|Chignik, Alaska; map courtesy of Chignik Bay Adventures|
By the time Minerva Hansen was born there, Chignik was a growing area and the canneries continued to draw people. A summer school had opened in 1903 on the southside of Chignik Bay where a number of Euroamerican men had begun a new settlement. This is where the community, informally known as Andersonville, was established. It was likely named for George Anderson, Minerva's maternal grandfather. St. Nicholas chapel was on the north side of the bay and the residents of Andersonville would paddle across the bay to attend Orthodox services. Also, on the north side were several Native Aleutian communities.
According to Michelle Morseth's book, Chignik Bay "became an early geographical boundary between the new community of immigrant men married to local women, and the local Native community. The distinction between the two communities was soon evident since, for many families, establishment of a separate community meant a rejection of Native culture and Russian Orthodoxy.
The bay continued to support two villages for 13 years. The south side became a permanent year-round village with a school, health clinic, and airstrip. Few residents on the north side survived the 1919 epidemic and the old village was abandoned soon after.
|Andersonville circa 1909; image courtesy of the Alaska State|
Father Modestov, an Orthodox priest, visited Chignik Bay in 1909, seven short years before Minerva was born, and left a description of the village on the north side:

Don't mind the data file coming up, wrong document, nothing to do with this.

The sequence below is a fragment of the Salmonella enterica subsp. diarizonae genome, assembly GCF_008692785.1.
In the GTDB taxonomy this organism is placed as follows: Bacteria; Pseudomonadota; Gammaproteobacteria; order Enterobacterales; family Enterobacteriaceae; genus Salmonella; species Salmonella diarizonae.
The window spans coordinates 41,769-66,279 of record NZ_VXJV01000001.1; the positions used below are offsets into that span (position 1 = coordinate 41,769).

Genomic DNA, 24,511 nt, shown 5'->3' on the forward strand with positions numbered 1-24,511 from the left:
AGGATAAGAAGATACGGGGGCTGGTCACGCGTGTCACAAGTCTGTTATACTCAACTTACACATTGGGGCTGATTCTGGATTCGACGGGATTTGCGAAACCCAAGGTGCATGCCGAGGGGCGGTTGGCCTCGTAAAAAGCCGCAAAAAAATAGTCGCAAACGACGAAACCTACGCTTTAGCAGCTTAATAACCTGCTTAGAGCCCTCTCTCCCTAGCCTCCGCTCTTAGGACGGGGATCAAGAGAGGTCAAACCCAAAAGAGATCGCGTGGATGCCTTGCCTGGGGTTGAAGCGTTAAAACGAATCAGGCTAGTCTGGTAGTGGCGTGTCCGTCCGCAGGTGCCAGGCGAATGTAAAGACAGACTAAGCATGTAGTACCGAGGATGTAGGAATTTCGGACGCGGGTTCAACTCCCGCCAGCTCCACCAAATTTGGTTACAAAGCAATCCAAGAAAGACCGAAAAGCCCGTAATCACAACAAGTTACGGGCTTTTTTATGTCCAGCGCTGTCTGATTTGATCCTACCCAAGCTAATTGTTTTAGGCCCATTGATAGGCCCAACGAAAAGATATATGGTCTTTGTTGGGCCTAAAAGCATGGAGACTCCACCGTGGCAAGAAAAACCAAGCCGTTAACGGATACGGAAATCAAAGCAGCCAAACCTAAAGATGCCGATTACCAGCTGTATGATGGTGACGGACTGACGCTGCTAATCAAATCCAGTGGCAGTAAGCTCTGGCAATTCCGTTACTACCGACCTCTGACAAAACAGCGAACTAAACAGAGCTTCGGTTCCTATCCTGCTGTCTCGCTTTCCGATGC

"We arrived in Chignik at 10am and were met by the people on the shore. They took us in a boat to Vvendskoe (north side village), which is half an hour away on the other side of the bay. The village consisting of 2-3 barabaras was founded about ten years ago. In 1907/08 upon the priest's requests, the inhabintants built a church in the name of the Entry (vvendeniye) of Virgin Mary into the Temple. Since then the village has grown. Orthodox from Nushagak mission and Afognak parish moved here. People from other villages are also settling down here since there is a number of local conveniences. There is a lot of fuel in the area and it is close at hand; there is an ample supply of salmon; there are stores and a post office, and two fish canneries where people can get jobs. There is a doctor and the priest visits this settlement every year. Eskimos, Aglemiuts and creoles do not have such conveniences in their old places and, therefore, are settling down in Chignik abandoning their old residences."
'Andersonville circa 1909,' Alaska State Archives
Chignik Bay, Alaska, Chignik Bay Adventures